Recently appointed Oneonta City School District Superintendent Joseph Yelich started in his post July 1, school board President Grace Larkin said Monday.
Yelich had stayed on as superintendent at Waverly Central School when the appointment was announced in late June until an interim superintendent could be found, he said.
The search started after Michael Shea retired in 2012, but was delayed by the lack of applicants, Larkin said. “I am really happy it’s done and pleased with the results,” she said.
Retired Edmeston Central School Superintendent David Rowley had been filling the role on an interim basis. Larkin expressed appreciation that Rowley has agreed to help with the transition on his own time.
The starting salary for the three-year contract is $150,000; at Waverly, Yelich was making $136,500.
Yelich said he started his career after graduating SUNY Buffalo in 1982 as a substitute teacher, because “it’s the family business.” His mother and father both had careers in education, and he has two siblings in the field. He started in Waverly in 2011, and was previously principal at Jamestown High School for 12 years.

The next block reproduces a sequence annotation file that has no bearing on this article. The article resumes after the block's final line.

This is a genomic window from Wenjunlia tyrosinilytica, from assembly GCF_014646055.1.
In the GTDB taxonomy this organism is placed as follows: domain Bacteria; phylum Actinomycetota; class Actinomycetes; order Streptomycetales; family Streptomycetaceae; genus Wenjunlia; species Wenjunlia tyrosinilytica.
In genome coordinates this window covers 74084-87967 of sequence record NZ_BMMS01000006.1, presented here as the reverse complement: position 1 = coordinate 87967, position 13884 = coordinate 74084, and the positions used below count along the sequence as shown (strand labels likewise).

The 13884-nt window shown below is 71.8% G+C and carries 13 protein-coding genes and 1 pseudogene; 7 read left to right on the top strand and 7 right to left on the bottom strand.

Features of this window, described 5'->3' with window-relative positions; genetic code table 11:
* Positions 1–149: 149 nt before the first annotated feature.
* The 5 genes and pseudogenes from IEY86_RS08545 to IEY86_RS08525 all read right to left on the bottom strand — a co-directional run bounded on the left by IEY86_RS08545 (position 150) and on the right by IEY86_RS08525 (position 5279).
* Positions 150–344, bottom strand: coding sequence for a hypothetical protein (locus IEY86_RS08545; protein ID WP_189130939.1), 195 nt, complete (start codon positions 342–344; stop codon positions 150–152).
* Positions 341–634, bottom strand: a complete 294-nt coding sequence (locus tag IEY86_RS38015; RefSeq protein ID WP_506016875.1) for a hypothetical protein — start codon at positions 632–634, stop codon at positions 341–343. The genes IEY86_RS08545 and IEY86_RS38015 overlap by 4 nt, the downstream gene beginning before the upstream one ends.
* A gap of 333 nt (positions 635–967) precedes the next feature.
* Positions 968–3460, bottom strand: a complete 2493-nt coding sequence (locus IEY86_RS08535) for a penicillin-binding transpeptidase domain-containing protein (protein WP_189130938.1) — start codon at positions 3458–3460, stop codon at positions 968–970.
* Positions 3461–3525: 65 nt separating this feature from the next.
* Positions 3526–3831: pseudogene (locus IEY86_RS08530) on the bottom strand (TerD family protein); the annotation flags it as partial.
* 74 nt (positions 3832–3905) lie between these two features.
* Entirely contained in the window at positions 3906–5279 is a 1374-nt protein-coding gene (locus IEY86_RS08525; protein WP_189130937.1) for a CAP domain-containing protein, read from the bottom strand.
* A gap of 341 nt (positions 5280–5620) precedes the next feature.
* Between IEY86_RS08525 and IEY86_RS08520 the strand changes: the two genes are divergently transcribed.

Yelich and his wife are in the process of moving from their Fredonia home and looking for a house in Oneonta. The couple have two grown children, and one attending State University College at Fredonia.
At Oneonta, Yelich is “just getting started,” he said, adding that he hopes to meet soon with administrators to work with them on their concerns and priorities. Yelich said he aims to support existing programs that promote the “linkages” between students and employees in the region and state, and grow those that are needed to fill any void so that students can look toward the future.
“Graduation is not the finish line but the starting line,” Yelich said.
Yelich began his orientation with a look at the district finances and said he is starting to plan the 2013-14 budget.
“The economy is not getting better. We will need to be careful in managing resources,” he said. This includes staying in touch with with state organizations that advocate for schools.
In the short time he has been here, he has found Oneonta “a great town,” and said he looks forward to continuing to live in a college town.
“People (in Oneonta) are very supportive of school programs,” he said. “It is a town that is built on academics. I am happy to be here.”